“Hi! I Just Have A Few Questions For You!”

Most employees that have been with a Company for a reasonable period of time, will at one time or another encounter an interview with HR during a workplace investigation. This interview can be prompted by an employee’s own complaint or based on the complaint of another employee. At times the interview may be conducted by a third party licensed investigation firm, a state or federal agency such as the Equal Employment Opportunity Commission (EEOC) or by an attorney hired by the Company. Regardless of who initiates the workplace investigation which leads to the interview, it is important to know how to navigate through the interview to avoid common pitfalls, such as talking too much, providing inaccurate information or unintentionally exposing yourself to policy violations. Here are a few tips on how to get through a workplace investigation interview:

1. Be courteous, professional and honest.
Engaging with an investigator or HR representative in an abrupt, defiant or unprofessional manner will only make the experience more unpleasant than it has to be. Additionally, such behavior may subject the employee to verbal or written discipline for insubordination or other violations regarding workplace misconduct. If the interview is being conducted by a state or federal agency, certain conduct may be perceived as obstruction and could result in penalties and fines (usually when the interviewee is an Officer or Director of the Company). Be honest – providing false information may be a violation of a Company’s ethical code of conduct and typically will be discovered to be false as the investigation continues, besides that it just isn’t right.

It is important for employees to keep in mind that the interviewer is there to do his or her job – make it easy for both parties and treat each other with mutual respect and courtesy.

2. Do not talk too much.
A common mistake that employees make is providing more information than a question elicits. For example, if an interviewer asks “What time did you clock in on Monday?” An appropriate response is “I clocked in at or around 8:20 a.m.” There is no need to provide information in excess of what is required to sufficiently answer the question. An example of an “overly wordy” response is “Gosh, I jammed through the parking lot... going about 40mph and I was still 20 minutes late when I clocked in at 8:20 a.m.” In the latter example, the employee just told the interviewer who may be an HR representative about two likely policy violations (that the interviewer would not have otherwise known) – one for tardiness (that may be unexcused) and the other for excessive speed on company property.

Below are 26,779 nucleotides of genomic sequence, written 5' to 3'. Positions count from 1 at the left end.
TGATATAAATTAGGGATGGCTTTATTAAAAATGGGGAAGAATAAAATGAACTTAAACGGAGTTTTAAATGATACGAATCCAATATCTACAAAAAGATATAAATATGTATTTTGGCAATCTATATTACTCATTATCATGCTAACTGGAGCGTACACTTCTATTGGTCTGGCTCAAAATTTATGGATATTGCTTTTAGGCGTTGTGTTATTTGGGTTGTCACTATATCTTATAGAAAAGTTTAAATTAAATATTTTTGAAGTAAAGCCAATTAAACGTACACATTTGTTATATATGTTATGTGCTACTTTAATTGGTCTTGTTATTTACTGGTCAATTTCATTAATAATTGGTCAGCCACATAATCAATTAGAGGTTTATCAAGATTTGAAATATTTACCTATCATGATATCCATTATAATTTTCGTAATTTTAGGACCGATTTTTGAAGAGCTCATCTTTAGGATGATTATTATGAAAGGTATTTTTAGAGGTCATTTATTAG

An interviewer is not entitled to an employee’s life story – so an employee need not give it! The faster the questions are answered, typically the quicker the interview will be over.

3. Tell the interviewer what you know.
It’s best to answer questions truthfully, which may result in an answer of “I don’t know.” There is nothing wrong with an employee informing the interviewer that he or she does not know the answer to a question or that he or she forgot. No one has a perfect memory, so it may be permissible for the employee to be excused or to follow up with the interviewer after the interview has concluded to review an email or other documents to refresh his or her recollection of events. Answers should never be “made up” or based on an unreasonable guess. However, in some circumstances a best guess is appropriate, such as when asked about distance or weight of an item.

No one can force an employee to remember something or require an informative answer to a question, therefore if an employee doesn’t know the answer to a question it must be accepted as just that.
Participation in a workplace investigation may not be welcomed or comfortable, but the law provides certain protections against unlawful harassment, discrimination and retaliation for employees that participate in an investigation. For more information regarding laws and regulations governing workplace harassment, discrimination and retaliation visit eeoc.gov.